eMedinewS Editorial

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Tackling quackery

Dear Colleague

There is a shortage of at least 8 lakh doctors, 6 lakh dentists and 12 lakh nurses in the country. The net result is mushrooming of paramedical workers and others practicing in the guise of a doctor by adding ‘Dr’ as a prefix to their names and submitting fake certificates and degrees.

There are less than 7 lakh allopathic doctors in the country. What is required is a centralized register on a website which anybody should be able to access, click the required “State” and enter the state registration number. This way, any hospital, nursing home or even a patient should be able to verify the credentials of his or her doctor, including his or her photograph. A good IT should not need more than a month to work out a system of Centralizing registration. If it is difficult for the government to find such a solution, it can create a centralized website for registration with a facility of self–registration where all the doctors should be able to enter their details, upload their photograph and scanned copy of their registration. In this way, no two people of the same registration will be able to register. People, who have died will automatically be eliminated and anybody who is not registered should not be allowed to practice anywhere in the country. Once the process of registration is centralized, one can verify anyone practicing anywhere in India.

Quacks practicing in Delhi are usually arrested by the Police but released on bail after a few days. They can be seen practicing in their area even while on bail. This simply means that the council lawyer did not oppose the bail and, even if did, he did not ask for a conditional bail. The bail should specifically be conditional that the person released on bail cannot practice till the case is decided. If he or she still practices, it will amount to contempt of court and the bailable offence becomes a non–bailable offence.

It is also argued that quacks charge less fee, therefore, public goes to them for consultation. They may be charging less under “consultation head” but their bill per day invariably is much more than the bill of a general practitioner. Their bill includes medicines, injections and drips. You will never come across a quack who does not give one or two drips to his patient. So, a patient may end up paying Rs. 200–300 per consultation.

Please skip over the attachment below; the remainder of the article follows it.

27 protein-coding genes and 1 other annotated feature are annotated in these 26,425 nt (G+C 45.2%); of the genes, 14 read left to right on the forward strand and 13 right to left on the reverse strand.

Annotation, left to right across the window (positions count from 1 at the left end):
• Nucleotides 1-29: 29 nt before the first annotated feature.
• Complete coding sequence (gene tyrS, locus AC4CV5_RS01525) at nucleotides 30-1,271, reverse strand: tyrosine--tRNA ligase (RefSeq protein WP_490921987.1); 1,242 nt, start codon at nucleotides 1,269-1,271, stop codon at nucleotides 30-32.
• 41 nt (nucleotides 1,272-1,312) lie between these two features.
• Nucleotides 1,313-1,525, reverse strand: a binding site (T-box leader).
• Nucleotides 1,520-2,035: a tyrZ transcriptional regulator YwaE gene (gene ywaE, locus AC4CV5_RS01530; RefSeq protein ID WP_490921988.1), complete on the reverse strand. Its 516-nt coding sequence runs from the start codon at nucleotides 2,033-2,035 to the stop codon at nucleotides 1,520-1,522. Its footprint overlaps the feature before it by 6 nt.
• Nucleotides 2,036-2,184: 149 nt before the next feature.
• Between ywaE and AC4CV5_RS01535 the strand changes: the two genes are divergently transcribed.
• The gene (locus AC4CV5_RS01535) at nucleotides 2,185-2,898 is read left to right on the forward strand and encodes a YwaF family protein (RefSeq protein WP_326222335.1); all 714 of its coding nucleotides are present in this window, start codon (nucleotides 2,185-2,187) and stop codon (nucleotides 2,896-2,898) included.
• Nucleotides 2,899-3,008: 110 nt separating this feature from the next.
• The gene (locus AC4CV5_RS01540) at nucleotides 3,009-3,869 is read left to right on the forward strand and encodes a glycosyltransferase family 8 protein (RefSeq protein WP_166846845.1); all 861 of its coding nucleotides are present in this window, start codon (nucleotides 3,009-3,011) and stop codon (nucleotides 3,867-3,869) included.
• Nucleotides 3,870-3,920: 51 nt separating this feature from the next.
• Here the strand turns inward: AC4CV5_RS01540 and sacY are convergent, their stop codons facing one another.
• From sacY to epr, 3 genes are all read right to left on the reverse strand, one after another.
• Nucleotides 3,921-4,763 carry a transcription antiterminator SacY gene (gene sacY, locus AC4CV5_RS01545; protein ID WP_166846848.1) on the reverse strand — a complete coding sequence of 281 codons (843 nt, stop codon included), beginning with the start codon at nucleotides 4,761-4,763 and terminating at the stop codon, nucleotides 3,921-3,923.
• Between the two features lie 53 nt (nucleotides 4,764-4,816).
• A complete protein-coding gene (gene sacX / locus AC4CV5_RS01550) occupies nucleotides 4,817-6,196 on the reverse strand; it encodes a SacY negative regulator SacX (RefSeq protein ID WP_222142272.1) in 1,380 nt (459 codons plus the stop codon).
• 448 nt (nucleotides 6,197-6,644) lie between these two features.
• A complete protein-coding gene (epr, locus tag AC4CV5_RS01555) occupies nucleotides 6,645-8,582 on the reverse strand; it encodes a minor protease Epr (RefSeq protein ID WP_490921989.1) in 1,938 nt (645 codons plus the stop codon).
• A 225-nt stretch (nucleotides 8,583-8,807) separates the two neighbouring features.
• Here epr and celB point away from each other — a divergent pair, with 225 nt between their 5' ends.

The concept of the ‘nurse practitioner’ is not prevalent in India. In the West, nurses are allowed to practice as ‘nurse practitioners’ under restricted conditions. Qualified nurses can provide better care than a quack and the services of the nurse practitioner can be utilized in those areas where doctors are not available. To practice is not difficult as about 85% of the diseases are self–limiting and the patients will become alright despite treatment. A quack only needs to know the following:

  1. Cough means a cough syrup.
  2. Allergy means any anti–allergic drug CPM or cetrizine.
  3. Malaria means 4 tablets of chloroquine.
  4. Fever means a combination of paracetamol, antibiotic and steroids.
  5. Wheezing means a combination of oral/IM steroid + nebulizer.
  6. A non–responding wheezing means add Lasix.
  7. Not passing urine means Lasix.
  8. High TLC (total leukocyte count) means adding antibiotics to their prescription.
  9. Low hemoglobin means iron–folic acid, B–complex.
  10. Any skin condition means any skin ointment containing antibiotic, anti fungal and steroid
  11. Weakness means IV drip.
  12. Loose motions or diarrhea mean IV drip

This is how most of the ‘quacks’ practice and if the patient is not responding in three days, they will refer him to the nearest hospital.

Dr KK Aggarwal
Padma Shri Awardee and Chief Editor